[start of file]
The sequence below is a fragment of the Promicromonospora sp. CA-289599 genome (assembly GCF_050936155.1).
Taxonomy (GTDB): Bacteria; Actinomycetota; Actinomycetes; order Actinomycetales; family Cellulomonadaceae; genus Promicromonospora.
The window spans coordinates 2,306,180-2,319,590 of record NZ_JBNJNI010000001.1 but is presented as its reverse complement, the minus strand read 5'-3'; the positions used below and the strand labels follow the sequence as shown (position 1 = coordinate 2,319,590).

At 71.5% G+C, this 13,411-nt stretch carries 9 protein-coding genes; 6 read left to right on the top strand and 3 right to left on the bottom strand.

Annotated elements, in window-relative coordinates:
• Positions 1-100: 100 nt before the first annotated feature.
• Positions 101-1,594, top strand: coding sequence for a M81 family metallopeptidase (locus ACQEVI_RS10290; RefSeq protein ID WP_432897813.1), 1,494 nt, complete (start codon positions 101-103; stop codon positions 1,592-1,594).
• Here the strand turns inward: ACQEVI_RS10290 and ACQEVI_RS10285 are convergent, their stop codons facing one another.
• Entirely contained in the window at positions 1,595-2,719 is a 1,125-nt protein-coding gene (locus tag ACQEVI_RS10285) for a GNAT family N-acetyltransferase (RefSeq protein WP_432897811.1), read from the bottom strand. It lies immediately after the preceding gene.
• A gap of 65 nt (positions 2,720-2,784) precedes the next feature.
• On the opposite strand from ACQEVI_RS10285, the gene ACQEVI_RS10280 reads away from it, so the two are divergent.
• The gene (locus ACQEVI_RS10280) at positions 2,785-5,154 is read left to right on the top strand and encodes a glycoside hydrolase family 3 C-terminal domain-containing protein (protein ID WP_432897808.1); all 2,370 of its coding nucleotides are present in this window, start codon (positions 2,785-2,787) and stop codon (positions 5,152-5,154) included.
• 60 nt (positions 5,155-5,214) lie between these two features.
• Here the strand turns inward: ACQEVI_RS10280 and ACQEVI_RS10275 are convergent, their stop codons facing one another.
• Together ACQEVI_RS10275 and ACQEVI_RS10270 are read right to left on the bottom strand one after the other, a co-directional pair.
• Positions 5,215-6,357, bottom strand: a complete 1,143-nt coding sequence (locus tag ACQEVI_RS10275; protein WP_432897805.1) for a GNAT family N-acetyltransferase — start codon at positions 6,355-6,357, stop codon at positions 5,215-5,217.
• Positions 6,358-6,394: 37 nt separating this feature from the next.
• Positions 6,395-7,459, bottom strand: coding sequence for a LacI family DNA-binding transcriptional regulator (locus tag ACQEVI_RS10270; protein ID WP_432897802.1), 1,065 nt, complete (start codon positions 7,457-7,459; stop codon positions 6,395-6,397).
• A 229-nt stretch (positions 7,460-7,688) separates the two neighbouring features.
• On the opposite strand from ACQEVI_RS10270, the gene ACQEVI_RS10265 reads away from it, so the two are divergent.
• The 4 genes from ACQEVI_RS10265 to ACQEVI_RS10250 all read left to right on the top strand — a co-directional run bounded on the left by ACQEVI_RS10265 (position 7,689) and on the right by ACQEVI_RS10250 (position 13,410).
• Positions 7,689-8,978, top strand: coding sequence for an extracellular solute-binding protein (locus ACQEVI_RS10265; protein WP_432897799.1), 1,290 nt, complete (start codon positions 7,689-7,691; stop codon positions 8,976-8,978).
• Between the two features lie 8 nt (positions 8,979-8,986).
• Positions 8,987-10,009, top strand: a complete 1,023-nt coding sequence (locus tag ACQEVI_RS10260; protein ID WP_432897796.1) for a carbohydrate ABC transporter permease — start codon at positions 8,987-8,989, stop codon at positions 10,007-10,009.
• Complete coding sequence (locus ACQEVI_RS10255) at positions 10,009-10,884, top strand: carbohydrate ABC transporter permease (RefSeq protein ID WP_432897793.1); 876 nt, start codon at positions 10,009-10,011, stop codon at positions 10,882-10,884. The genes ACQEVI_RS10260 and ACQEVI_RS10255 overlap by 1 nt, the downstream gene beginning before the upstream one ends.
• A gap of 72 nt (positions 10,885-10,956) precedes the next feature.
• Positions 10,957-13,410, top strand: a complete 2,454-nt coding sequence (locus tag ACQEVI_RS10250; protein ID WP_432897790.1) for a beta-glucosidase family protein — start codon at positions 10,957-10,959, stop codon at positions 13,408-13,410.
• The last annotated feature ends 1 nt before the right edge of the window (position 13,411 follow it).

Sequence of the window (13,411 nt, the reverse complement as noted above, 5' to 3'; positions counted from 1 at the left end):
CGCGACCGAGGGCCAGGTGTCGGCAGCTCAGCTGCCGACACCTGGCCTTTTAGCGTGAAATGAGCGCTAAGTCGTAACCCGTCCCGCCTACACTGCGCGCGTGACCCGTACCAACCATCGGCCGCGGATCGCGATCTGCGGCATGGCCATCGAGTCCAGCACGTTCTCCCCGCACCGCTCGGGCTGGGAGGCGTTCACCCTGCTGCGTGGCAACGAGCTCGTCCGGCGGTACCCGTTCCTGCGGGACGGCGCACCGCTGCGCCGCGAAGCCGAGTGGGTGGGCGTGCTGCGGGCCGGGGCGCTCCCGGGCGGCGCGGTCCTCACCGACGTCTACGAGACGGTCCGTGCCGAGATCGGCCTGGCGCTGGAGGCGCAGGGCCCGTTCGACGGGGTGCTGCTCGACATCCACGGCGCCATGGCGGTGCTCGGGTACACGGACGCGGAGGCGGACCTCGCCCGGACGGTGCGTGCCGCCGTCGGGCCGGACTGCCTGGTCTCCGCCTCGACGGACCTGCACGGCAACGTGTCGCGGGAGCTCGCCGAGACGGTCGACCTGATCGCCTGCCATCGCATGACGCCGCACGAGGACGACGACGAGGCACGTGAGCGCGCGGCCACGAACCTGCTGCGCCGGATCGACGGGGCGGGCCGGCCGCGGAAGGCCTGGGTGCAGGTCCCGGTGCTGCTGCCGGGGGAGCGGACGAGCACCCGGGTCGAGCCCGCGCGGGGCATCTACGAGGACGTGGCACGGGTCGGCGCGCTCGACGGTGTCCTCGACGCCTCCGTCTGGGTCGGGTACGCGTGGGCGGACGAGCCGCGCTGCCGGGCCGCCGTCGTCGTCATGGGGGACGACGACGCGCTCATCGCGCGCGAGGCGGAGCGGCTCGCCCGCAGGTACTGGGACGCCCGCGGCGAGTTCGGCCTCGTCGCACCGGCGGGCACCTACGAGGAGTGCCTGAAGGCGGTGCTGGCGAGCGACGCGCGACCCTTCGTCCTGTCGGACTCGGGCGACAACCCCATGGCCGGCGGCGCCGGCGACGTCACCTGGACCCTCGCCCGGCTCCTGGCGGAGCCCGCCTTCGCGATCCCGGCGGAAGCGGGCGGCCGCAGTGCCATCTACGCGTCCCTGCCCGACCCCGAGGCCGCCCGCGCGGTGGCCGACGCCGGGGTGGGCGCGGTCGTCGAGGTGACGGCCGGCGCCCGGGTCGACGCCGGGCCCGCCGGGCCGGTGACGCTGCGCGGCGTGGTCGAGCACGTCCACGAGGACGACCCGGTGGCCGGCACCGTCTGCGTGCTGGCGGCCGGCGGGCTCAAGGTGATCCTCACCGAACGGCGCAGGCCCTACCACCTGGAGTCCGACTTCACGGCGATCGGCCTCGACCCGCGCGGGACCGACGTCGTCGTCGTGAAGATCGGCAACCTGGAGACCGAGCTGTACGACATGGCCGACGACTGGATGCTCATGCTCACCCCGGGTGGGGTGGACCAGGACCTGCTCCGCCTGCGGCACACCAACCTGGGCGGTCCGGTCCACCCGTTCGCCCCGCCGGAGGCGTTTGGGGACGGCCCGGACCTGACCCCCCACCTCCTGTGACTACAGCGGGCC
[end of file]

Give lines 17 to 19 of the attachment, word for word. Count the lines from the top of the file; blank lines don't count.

• Positions 6,358-6,394: 37 nt separating this feature from the next.
• Positions 6,395-7,459, bottom strand: coding sequence for a LacI family DNA-binding transcriptional regulator (locus tag ACQEVI_RS10270; protein ID WP_432897802.1), 1,065 nt, complete (start codon positions 7,457-7,459; stop codon positions 6,395-6,397).
• A 229-nt stretch (positions 7,460-7,688) separates the two neighbouring features.